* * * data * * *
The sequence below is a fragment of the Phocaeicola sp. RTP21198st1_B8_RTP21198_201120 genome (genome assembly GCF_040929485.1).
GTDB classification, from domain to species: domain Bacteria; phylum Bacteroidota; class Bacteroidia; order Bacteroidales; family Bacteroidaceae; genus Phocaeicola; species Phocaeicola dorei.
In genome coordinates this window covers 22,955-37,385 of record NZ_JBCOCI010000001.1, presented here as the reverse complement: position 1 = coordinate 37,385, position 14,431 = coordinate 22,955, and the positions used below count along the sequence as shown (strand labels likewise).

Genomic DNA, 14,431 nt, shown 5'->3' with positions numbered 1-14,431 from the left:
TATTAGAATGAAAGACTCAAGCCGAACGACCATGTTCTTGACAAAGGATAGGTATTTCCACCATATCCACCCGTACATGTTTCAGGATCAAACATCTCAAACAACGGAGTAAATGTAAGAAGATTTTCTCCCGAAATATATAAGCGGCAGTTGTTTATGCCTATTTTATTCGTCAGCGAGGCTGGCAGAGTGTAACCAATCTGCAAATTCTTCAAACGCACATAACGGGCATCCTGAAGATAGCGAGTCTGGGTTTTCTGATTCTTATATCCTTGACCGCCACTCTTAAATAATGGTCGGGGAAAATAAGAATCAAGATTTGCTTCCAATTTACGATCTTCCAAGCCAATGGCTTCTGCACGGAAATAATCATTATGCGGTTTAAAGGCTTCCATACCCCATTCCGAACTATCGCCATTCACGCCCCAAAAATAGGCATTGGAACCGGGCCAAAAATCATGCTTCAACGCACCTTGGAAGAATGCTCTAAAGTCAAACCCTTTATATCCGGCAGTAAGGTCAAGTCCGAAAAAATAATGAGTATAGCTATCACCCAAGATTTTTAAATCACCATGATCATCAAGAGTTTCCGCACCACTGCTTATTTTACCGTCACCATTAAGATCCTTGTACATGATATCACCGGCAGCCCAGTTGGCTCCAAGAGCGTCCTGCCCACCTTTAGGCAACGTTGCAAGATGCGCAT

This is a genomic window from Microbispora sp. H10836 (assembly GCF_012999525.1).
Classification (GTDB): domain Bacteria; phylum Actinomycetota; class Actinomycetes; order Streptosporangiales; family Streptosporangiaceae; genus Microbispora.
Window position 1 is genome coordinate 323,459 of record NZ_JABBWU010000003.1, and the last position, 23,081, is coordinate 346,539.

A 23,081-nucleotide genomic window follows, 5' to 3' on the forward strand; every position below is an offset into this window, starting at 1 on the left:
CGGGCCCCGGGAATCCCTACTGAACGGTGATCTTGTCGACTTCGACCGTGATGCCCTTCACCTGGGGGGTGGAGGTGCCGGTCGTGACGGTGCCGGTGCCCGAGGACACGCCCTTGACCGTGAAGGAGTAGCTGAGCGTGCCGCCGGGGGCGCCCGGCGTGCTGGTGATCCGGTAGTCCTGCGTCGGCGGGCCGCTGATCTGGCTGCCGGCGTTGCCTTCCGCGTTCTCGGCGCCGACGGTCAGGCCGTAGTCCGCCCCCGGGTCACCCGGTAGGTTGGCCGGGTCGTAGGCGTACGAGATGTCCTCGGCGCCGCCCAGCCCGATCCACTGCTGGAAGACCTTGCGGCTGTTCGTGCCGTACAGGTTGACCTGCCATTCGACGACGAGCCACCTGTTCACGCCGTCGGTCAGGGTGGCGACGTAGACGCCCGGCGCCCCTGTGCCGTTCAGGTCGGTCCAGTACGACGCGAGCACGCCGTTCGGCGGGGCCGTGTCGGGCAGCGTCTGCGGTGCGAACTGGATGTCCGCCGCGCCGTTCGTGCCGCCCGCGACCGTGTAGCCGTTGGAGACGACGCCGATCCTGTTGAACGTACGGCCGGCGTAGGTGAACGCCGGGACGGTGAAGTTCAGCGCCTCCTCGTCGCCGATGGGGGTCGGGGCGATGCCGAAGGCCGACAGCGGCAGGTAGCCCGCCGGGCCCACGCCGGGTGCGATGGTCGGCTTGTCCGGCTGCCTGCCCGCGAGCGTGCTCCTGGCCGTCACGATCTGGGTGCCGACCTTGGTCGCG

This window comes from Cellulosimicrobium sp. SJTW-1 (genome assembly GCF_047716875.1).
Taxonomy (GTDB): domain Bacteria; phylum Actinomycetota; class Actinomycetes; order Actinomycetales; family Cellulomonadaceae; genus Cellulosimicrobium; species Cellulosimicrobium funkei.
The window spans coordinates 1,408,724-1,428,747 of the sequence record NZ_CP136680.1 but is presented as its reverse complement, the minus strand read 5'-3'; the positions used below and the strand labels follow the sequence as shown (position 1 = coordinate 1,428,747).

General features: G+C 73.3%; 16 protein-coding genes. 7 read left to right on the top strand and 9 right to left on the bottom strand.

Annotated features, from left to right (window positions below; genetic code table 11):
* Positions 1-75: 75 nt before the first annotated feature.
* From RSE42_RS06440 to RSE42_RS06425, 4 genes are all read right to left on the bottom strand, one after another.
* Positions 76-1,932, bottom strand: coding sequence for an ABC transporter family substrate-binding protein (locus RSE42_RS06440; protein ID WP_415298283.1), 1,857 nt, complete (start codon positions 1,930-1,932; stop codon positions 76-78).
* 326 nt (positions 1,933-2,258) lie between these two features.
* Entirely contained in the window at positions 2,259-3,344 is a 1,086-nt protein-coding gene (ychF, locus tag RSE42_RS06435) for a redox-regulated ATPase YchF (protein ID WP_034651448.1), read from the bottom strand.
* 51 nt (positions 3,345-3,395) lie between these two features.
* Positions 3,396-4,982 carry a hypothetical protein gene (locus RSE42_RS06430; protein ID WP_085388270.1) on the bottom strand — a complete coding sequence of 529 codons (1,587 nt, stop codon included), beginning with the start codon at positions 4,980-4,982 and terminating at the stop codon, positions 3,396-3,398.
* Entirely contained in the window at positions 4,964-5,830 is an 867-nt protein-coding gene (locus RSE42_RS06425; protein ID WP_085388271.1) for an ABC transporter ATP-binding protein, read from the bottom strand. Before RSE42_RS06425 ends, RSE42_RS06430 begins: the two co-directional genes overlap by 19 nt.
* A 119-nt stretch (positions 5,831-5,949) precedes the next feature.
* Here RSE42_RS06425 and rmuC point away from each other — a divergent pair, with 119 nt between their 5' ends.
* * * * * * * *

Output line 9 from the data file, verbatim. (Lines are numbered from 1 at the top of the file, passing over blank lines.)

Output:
A 23,081-nucleotide genomic window follows, 5' to 3' on the forward strand; every position below is an offset into this window, starting at 1 on the left: